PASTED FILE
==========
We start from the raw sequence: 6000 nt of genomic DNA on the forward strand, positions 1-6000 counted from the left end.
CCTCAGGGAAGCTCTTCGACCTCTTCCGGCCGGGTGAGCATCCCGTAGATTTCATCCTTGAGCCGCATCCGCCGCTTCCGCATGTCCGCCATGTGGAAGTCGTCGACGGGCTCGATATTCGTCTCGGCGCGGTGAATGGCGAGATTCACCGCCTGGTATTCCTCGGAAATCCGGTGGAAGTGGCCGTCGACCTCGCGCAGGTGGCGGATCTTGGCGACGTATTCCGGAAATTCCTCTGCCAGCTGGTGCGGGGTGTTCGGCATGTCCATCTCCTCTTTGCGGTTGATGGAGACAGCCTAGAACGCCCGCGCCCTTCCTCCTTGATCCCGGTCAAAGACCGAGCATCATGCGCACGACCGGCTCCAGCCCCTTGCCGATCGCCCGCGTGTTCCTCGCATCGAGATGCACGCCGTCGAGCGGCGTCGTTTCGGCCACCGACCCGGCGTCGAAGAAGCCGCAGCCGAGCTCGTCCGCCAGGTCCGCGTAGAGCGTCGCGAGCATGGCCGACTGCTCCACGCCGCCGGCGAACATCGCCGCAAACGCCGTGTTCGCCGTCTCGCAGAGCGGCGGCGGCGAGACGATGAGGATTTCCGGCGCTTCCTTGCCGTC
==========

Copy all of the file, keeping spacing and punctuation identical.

We start from the raw sequence: 6000 nt of genomic DNA on the forward strand, positions 1-6000 counted from the left end.
CCTCAGGGAAGCTCTTCGACCTCTTCCGGCCGGGTGAGCATCCCGTAGATTTCATCCTTGAGCCGCATCCGCCGCTTCCGCATGTCCGCCATGTGGAAGTCGTCGACGGGCTCGATATTCGTCTCGGCGCGGTGAATGGCGAGATTCACCGCCTGGTATTCCTCGGAAATCCGGTGGAAGTGGCCGTCGACCTCGCGCAGGTGGCGGATCTTGGCGACGTATTCCGGAAATTCCTCTGCCAGCTGGTGCGGGGTGTTCGGCATGTCCATCTCCTCTTTGCGGTTGATGGAGACAGCCTAGAACGCCCGCGCCCTTCCTCCTTGATCCCGGTCAAAGACCGAGCATCATGCGCACGACCGGCTCCAGCCCCTTGCCGATCGCCCGCGTGTTCCTCGCATCGAGATGCACGCCGTCGAGCGGCGTCGTTTCGGCCACCGACCCGGCGTCGAAGAAGCCGCAGCCGAGCTCGTCCGCCAGGTCCGCGTAGAGCGTCGCGAGCATGGCCGACTGCTCCACGCCGCCGGCGAACATCGCCGCAAACGCCGTGTTCGCCGTCTCGCAGAGCGGCGGCGGCGAGACGATGAGGATTTCCGGCGCTTCCTTGCCGTC